Food scientists conduct major collaborative study on consumer behavior, surprised by results – ScienceDaily

A government-funded study into the potential for cross-contamination of kitchen surfaces with pathogens during food preparation has pointed to an unlikely culprit for spreading disease: spice containers.

Detailed findings in the Food Protection Journal, Donald Schaffner, a distinguished professor in the Department of Food Science at Rutgers School of Environmental and Biological Sciences, who co-authored the study in collaboration with colleagues at North Carolina State University, concluded that when preparing meals, consumers easily can become spice containers Cross-contamination with harmful microorganisms. Cross-contamination is the process by which microbes are transferred from one substance or object to another, often with harmful effects.

The study was commissioned by the US Department of Agriculture (USDA) Food Safety and Inspection Service.

“In addition to more obvious surfaces like cutting boards, trash can lids and refrigerator handles, there’s something else to look out for when trying to be clean and hygienic in your kitchen,” Schaffner said. “Our research shows that any condiment container you touch when preparing raw meat can become cross-contaminated. You should be aware of this during or after preparing meals.”

Foodborne illnesses such as non-typhoid salmonella and campylobacter responsible for nearly 2 million infections per year in the United States, according to studies by the US Centers for Disease Control and Prevention (CDC). According to the Interagency Food Safety Analytics Collaboration, a group founded in 2011 by the CDC, the USDA’s Food Safety and Inspection, a significant portion of these diseases originate from USDA-regulated food products, including chicken, turkey, beef, pork, and venison Service and the US Food and Drug Administration. Scientists believe that proper food handling — including proper cooking, consistent hand washing, and sanitizing kitchen surfaces and utensils — can combat cross-contamination.

“The purpose of this study was to determine the prevalence and level of cross-contamination on a variety of kitchen surfaces during a consumer meal prep event,” said Schaffner, who is also a food science extension specialist at Rutgers Agricultural Experiment Station.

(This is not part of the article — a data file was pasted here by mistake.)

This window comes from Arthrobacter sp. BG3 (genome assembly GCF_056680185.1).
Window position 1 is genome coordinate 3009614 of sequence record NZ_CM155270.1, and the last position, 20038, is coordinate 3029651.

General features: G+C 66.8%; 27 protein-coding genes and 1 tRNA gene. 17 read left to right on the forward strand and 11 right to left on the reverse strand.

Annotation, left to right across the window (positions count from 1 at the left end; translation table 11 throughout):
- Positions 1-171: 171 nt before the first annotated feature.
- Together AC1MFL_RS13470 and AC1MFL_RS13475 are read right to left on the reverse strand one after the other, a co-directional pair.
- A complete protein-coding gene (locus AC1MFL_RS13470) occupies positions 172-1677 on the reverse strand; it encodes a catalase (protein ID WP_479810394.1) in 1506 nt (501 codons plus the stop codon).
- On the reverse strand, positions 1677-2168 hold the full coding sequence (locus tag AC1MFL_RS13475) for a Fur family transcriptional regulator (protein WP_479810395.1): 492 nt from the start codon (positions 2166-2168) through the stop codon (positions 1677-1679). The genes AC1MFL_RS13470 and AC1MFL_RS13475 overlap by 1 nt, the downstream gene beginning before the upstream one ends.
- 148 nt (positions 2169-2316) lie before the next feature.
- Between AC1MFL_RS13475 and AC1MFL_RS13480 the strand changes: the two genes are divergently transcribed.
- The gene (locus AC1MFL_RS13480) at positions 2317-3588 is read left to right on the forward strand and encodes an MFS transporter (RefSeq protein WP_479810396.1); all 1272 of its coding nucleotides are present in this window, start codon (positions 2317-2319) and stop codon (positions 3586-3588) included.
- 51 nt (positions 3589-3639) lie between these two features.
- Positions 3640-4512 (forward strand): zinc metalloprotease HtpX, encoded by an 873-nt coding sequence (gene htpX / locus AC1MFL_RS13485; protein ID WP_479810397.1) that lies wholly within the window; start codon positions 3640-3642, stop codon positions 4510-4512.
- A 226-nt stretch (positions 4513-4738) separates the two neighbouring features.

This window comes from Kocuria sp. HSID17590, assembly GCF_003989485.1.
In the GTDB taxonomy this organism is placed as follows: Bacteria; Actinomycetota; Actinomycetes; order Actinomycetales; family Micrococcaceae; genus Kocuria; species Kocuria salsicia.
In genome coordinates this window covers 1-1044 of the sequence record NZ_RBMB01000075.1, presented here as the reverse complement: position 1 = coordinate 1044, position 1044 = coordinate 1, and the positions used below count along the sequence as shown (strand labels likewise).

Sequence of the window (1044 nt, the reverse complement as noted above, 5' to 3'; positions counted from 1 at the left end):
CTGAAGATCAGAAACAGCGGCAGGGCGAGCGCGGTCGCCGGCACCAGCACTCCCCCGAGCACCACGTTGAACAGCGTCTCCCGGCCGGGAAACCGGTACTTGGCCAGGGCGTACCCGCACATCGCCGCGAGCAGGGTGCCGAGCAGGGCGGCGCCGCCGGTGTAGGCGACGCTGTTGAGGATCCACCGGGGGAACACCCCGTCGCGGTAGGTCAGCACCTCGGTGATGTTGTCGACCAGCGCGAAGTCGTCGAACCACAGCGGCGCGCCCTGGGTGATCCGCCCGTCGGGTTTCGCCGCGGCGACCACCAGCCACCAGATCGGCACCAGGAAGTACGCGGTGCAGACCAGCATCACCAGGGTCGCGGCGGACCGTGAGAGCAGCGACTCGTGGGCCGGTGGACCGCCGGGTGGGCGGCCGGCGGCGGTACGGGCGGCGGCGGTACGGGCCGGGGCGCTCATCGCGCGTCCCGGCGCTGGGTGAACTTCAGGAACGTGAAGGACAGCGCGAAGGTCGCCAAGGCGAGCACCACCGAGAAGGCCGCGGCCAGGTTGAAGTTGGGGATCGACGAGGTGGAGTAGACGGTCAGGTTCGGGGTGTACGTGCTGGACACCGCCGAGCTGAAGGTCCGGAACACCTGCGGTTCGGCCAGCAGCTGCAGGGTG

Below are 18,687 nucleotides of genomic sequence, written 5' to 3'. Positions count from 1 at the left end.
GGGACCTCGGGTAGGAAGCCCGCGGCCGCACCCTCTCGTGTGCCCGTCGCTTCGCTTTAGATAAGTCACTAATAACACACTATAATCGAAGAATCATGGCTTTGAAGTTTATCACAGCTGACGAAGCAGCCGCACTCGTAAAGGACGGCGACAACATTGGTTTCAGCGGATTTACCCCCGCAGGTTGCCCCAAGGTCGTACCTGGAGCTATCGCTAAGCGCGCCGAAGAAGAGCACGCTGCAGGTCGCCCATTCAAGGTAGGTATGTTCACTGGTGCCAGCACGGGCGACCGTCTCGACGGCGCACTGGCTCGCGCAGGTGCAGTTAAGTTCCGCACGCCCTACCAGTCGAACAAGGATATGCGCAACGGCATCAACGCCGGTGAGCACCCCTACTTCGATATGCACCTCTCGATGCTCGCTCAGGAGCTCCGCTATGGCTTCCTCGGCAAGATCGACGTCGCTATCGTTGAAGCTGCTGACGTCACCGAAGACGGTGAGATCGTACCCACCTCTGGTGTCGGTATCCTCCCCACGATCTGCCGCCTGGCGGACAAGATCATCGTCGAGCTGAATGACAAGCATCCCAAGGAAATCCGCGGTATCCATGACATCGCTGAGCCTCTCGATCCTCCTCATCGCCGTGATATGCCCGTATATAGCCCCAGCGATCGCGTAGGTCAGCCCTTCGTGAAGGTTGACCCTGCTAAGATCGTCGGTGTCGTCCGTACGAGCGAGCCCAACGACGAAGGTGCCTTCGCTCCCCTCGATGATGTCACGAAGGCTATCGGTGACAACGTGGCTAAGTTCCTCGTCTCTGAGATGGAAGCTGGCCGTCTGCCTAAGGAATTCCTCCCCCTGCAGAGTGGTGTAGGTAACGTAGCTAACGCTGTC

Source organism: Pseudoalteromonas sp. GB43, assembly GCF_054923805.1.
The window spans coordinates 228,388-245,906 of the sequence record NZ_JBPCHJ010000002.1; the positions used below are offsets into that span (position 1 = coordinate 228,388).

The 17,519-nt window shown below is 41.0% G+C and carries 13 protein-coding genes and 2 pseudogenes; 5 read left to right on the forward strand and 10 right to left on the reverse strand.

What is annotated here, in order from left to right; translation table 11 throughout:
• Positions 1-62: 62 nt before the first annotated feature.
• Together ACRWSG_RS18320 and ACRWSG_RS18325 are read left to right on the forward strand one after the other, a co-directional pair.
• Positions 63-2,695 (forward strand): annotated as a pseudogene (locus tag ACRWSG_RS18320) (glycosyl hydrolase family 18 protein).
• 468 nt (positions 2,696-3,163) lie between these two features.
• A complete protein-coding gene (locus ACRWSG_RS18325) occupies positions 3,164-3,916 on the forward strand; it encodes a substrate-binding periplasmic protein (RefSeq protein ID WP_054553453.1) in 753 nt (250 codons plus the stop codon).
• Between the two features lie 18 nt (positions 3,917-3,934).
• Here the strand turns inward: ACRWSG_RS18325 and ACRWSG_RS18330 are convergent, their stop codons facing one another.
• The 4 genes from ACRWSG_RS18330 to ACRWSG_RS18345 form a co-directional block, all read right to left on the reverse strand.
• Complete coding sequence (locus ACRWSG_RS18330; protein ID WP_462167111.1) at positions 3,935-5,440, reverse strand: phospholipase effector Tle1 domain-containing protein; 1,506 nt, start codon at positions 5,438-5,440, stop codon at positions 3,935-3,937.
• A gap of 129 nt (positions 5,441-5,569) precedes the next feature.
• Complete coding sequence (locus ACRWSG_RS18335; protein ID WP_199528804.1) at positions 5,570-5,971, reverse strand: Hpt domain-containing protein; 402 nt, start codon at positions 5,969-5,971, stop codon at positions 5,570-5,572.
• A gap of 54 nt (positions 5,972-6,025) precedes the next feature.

The researchers observed the behavior of 371 adults who prepared an identical turkey burger recipe in multiple kitchens of different sizes, from small apartment-style kitchens to larger teaching kitchens, at advice centers and food banks. Participants prepared a meal consisting of raw ground turkey pies with a spice recipe and a pre-packaged salad. To simulate the movement of a pathogen through a kitchen, the researchers pre-inoculated the meat with a bacteriophage called “MS2,” which served as a safe tracer. Bacteriophages are viruses that infect bacteria and have no effect on humans.

Participants were only informed after the meal was prepared that the researchers would be examining their food safety behaviors. After the meal was prepared, the researchers wiped down kitchen utensils, cleaning areas, and kitchen surfaces to test for the presence of the MS2 tracer. Based on observations of the participants’ behavior during cooking, the researchers decided to sample some new categories of surfaces, such as spice containers and faucet handles.

Researchers found that the most commonly contaminated objects were condiment containers, with about 48 percent of samples showing evidence of MS2 contamination. This contamination prevalence differed significantly from many other sampled surfaces. Cutting boards and trash can lids were the second and third most contaminated. Faucet handles were the least contaminated objects examined.

“We were surprised because we hadn’t previously seen evidence of contamination from spice containers,” Schaffner said. “Most research on cross-contamination of kitchen surfaces from handling raw meat or poultry products has focused on kitchen cutting boards or faucet handles and neglected surfaces such as condiment containers, trash can lids and other kitchen utensils. This makes this study, and similar studies by members of this group, more comprehensive than previous studies.”

Researchers involved included Benjamin Chapman, Professor and Department Head of Agricultural and Human Sciences, and Lee-Ann Jaykus, William Neal Reynolds Distinguished Professor of Food, Bioprocessing and Nutrition Sciences, Margaret Kirchner, Savana Everhart, Lindsey Doring, Caitlin Smits and Jeremy Faircloth, Minh Duong, Rebecca Goulter, Lydia Goodson, Lisa Shelley, and Ellen Thomas Shumaker, all from North Carolina State University; RTI International’s Sheryl Cates; Christopher Bernstein of the Consumer Finance Protection Bureau; and Aaron Lavallee of the US Department of Agriculture.

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Materials provided by Rutgers University. Originally written by Kitta Macpherson. Note: Content can be edited for style and length.


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